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Barbie closes shop in China

Mattel shuts down its lone stand-alone store devoted to the Barbie doll.

March 08, 2011|By David Pierson, Los Angeles Times
  • A worker arranges Barbie dolls at the Barbie store in Shanghai. Mattel closed the six-story, 36,000-square-foot store Monday.
A worker arranges Barbie dolls at the Barbie store in Shanghai. Mattel closed… (Eugene Hoshiko, AP )

Reporting from Beijing — Barbie's giving up the keys to her dream shop in Shanghai.

Two years after opening it to great fanfare, Mattel Inc. has closed the company's sole stand-alone store dedicated to the iconic American doll.

Tucked in a downtown district filled with foreign retailers and luxury brands, the six-story, 36,000-square-foot Barbie store was drenched in pink neon light and featured a cosmetics department, a spa and a bar designed by one of Shanghai's premier restaurateurs. A $10,000 Vera Wang wedding dress was on display when the store opened.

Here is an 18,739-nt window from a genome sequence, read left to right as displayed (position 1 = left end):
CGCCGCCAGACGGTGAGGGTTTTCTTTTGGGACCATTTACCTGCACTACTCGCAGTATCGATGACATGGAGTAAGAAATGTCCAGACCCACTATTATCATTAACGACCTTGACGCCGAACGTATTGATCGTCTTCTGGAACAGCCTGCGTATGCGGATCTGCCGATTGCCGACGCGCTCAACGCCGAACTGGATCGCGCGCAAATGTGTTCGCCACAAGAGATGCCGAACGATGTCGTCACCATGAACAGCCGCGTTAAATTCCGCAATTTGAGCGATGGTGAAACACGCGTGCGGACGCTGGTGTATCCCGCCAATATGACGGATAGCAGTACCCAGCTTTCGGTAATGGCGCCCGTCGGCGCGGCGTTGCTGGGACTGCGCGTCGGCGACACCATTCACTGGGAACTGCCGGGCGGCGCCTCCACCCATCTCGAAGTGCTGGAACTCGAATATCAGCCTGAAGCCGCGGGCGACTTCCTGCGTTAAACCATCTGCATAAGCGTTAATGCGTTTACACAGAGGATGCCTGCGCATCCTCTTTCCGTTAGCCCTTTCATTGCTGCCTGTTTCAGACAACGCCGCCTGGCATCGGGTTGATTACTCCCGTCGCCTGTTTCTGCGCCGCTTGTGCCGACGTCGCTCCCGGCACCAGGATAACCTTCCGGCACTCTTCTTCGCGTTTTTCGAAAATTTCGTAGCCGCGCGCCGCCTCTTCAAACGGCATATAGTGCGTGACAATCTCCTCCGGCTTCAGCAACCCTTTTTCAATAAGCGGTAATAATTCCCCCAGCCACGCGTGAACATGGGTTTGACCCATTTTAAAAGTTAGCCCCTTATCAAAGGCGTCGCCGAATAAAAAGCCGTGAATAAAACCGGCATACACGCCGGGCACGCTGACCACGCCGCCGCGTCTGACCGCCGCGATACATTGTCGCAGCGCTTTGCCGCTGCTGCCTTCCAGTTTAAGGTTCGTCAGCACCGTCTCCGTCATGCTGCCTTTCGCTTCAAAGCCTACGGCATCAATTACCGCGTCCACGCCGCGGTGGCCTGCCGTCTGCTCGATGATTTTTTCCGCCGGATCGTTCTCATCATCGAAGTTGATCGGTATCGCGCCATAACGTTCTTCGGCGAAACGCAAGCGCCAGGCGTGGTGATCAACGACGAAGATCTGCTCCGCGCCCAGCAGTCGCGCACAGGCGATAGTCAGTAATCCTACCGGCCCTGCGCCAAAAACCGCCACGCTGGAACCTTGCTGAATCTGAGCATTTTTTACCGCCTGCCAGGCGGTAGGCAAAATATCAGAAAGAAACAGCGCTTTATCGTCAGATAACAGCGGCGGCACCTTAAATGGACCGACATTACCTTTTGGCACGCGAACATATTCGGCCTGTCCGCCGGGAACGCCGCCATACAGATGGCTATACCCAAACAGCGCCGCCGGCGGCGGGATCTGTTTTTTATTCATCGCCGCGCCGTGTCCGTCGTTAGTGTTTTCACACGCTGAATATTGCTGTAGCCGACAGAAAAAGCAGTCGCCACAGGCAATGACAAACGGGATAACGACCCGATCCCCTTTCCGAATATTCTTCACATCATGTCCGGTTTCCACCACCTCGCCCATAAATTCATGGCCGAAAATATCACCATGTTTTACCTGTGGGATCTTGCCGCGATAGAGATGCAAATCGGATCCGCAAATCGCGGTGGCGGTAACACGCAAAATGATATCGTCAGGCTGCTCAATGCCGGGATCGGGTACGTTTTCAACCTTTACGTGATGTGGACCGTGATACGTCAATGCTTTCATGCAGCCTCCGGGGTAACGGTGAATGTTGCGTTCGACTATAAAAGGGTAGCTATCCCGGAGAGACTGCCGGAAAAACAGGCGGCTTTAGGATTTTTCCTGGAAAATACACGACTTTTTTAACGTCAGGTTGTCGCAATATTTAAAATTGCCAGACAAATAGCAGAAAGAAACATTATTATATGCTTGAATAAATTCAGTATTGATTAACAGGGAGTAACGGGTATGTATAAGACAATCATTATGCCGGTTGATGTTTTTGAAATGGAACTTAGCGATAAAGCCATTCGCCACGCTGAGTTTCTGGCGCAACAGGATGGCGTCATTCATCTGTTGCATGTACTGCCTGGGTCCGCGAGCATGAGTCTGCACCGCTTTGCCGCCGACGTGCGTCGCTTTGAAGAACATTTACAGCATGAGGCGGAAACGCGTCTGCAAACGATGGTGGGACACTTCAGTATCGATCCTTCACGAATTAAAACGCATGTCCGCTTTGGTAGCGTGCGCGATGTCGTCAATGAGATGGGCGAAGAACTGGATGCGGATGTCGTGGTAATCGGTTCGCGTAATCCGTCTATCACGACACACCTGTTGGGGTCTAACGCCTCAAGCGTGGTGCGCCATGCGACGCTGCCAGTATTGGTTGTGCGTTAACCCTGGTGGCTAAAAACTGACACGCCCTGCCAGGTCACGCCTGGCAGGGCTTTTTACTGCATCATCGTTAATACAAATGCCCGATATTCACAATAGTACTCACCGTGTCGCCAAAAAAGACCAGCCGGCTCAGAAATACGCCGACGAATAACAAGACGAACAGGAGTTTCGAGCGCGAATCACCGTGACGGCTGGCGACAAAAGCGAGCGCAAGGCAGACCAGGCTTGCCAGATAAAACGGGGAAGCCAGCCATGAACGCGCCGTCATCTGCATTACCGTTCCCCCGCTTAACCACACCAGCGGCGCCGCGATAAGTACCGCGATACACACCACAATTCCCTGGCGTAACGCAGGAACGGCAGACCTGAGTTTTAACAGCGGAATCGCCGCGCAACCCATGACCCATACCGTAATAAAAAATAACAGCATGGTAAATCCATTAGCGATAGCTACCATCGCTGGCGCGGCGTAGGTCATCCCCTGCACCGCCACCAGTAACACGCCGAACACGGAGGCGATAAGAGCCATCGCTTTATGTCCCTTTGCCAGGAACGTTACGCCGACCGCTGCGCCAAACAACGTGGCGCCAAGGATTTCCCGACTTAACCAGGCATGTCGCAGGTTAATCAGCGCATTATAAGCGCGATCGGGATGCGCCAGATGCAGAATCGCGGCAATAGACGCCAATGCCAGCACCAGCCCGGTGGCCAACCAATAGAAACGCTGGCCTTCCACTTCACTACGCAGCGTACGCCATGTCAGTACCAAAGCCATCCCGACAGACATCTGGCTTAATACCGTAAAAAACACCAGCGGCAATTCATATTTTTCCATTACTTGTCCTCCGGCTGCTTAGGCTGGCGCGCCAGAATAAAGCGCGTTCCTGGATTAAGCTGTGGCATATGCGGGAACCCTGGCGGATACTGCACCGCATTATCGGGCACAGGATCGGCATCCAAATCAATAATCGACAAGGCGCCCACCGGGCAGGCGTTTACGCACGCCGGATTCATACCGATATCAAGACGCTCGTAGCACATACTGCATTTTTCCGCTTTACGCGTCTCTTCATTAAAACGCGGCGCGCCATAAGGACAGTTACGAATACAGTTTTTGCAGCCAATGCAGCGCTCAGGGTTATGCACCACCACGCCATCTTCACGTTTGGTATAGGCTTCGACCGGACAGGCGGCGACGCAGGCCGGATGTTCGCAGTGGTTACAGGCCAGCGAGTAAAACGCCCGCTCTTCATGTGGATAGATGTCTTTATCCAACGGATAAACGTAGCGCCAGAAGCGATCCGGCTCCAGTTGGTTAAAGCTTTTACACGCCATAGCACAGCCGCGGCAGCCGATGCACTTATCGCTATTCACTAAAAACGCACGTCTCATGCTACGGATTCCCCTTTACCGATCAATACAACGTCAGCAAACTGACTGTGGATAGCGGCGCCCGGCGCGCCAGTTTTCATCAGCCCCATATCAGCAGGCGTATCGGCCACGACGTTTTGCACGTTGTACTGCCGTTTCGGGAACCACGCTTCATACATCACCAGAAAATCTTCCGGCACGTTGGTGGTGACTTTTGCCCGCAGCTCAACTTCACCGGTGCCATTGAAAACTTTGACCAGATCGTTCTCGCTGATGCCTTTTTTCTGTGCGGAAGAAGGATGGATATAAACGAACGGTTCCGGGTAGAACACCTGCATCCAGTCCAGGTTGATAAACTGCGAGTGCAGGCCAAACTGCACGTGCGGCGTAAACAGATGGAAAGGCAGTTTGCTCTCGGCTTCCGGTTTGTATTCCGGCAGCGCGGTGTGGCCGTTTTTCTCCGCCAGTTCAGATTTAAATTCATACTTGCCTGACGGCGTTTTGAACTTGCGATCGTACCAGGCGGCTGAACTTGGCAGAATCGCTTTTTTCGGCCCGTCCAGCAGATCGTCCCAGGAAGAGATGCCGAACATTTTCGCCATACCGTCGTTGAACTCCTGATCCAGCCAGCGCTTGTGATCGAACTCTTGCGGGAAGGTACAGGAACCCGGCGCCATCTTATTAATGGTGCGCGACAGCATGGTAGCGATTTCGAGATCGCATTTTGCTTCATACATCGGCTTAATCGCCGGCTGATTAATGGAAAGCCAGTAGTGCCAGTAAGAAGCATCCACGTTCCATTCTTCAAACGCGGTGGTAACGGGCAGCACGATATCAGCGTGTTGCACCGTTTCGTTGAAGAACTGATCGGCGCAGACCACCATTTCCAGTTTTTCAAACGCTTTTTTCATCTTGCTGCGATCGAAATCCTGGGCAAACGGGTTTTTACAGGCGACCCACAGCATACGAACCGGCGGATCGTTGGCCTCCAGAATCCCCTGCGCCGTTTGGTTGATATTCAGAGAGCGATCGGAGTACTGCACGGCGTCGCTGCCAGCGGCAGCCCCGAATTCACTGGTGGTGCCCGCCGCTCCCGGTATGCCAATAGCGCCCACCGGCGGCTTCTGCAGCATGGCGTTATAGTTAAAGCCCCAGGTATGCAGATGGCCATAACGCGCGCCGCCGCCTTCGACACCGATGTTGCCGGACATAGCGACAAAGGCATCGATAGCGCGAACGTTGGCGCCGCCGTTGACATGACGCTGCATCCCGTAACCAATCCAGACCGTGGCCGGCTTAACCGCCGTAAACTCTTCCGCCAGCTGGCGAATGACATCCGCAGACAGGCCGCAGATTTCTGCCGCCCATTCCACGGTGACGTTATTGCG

Mattel even unveiled a Chinese character for the store's opening, which was timed for Barbie's 50th anniversary.

The outlet wasn't just about selling dolls to young girls, but pitching a lifestyle to well-heeled women in the fastest-growing economy in the world.

The closure Monday marked a surprising reversal for a store that seemed to embody the spirit of a city on an unstoppable material rise.

The Shanghai Barbie store "has successfully accomplished its mission to promote the overall Barbie brand over the last two years," Linda Du, a spokeswoman for Barbie in China, said in an e-mail. "In 2011, Mattel will roll out a new Barbie brand strategy in China designed to take the brand across the country reaching more consumers."

Paul French, the Shanghai-based founder of retail market-research company Access Asia, said he thinks Mattel may have overestimated its cachet in China — and assumed Chinese women would embrace childish brands the way many women in Japan do with Hello Kitty.

"They got massively carried away with that store," French said. "Retail is all about square-footage, and I never saw enough people there to justify its size. The rent there would have been big."

david.pierson@latimes.com

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